>>> Copying Documents/Microsoft User Data/Office X Identities/
copying file ./Main Identity/Database ... 340328640 bytes
copying file ./Main Identity/Database Cache ... 17432 bytes
copying file ./Main Identity/Mailing Lists ... 20784 bytes
copying file ./Main Identity/Rules ... 20784 bytes
copying file ./Main Identity/Signatures ... 12560 bytes
copying file ./Newsgroup Cache ... 8 bytes

Here are a few things you should note about the two pathnames in the command:

  • Just like with a cp command, the first pathname names the source directory to be copied, and the second names its destination directory.
  • Normally, you would surround an entire pathname with quotes to "escape" any special characters it held (spaces, in this case). However, the source directory pathname begins with a tilde ("~"), a special character whose meaning we want to preserve as the shortcut to the home directory. One way to have our shortcut and spaces too, is to just quote the section of the pathname containing the spaces. We could instead just preface each space with a backslash to escape them, but that doesn't look quite as good.
  • In almost all cases, the path to your external and network volumes starts from /Volumes.
  • Leaving the trailing slashes off the pathnames will ensure that ditto will correctly create that destination directory if it doesn't yet exist.

To learn more about ditto, consult its man page with the man ditto command.

So, for our purposes, using ditto as shown in this example will do just what we need. There is, however, another option you should be aware of, rsync.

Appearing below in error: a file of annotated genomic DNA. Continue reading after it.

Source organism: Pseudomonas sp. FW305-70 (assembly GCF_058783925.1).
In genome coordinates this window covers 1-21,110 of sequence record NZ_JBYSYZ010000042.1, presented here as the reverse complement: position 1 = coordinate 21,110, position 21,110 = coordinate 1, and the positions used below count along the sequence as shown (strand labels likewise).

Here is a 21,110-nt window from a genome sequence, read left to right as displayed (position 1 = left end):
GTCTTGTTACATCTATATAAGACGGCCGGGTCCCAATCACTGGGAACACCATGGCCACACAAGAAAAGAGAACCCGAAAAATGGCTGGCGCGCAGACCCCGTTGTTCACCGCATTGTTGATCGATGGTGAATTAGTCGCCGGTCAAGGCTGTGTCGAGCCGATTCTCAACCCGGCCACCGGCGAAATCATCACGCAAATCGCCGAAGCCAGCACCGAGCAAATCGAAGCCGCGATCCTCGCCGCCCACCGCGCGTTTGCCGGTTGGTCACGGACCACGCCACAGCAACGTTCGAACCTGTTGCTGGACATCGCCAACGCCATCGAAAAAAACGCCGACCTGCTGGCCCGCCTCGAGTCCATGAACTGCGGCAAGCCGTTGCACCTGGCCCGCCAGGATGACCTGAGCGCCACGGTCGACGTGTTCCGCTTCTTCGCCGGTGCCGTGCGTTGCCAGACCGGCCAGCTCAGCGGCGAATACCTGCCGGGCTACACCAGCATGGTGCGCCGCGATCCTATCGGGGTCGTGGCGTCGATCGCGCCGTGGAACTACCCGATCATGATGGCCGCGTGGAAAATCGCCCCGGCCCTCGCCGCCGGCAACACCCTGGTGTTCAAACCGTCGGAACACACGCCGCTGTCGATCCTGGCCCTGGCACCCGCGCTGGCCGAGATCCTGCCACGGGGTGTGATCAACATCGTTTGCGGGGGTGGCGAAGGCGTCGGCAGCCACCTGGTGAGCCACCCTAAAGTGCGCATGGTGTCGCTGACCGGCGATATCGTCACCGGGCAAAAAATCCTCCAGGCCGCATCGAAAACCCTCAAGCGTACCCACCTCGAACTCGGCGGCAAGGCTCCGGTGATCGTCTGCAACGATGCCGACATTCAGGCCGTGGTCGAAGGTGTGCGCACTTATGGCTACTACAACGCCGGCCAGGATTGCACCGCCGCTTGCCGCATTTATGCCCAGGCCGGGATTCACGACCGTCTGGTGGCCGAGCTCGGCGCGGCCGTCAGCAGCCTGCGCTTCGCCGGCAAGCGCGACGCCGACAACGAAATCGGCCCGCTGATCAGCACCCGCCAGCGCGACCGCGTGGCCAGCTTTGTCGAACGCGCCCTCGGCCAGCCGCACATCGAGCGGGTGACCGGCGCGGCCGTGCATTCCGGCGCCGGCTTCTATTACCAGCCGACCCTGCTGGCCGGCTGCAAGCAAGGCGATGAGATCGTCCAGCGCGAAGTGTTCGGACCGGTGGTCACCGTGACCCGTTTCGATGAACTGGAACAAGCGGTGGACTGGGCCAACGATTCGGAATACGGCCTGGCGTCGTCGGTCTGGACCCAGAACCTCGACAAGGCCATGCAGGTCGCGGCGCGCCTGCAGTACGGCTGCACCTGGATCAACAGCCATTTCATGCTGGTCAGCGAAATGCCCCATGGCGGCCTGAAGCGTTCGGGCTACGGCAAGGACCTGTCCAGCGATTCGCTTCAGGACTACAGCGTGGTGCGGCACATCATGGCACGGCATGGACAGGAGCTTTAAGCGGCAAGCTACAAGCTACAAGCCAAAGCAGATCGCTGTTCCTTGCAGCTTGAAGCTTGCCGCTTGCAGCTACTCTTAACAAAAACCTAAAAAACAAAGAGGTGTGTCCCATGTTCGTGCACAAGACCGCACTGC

rsync

rsync is a directory synchronization tool that's smart enough to copy only new or changed files, thus speeding up some backups significantly. If you plan to back up a large directory that only partially changes from day to day (your entire ~/Documents directory, for example), rsync would seem to be the best solution. Unfortunately, as you see in the table, rsync doesn't preserve resource forks.

However, the good news is that there is a resource-fork-aware version of rsync in development called RsyncX. It's available here. (The installation contains a GUI front-end as well.) If you decide to use RsyncX instead of ditto, the documentation at the RsyncX site will get you going. Test your RsyncX commands well, making sure that all data copies properly. To use RsyncX in place of ditto in the command line above, for example, you would use:

rsync -ave /usr/bin/ssh ~/Documents/"Microsoft User Data/Office X Identities" "/Volumes/Secondary/Backups/Office X Identities"
The above command is all one line.

Note that RsyncX still uses the rsync command. In fact, this command line would run with the original version of rsync installed with Mac OS X, but would not preserve resource or creator/type codes forks properly. Note also that, in my tests, when RsyncX does copy a file, it does so much more slowly than ditto. In the case of the Office X Identities directory, then, where most data does change between backups, ditto will in fact perform a faster backup, and therefore is the better choice for this task.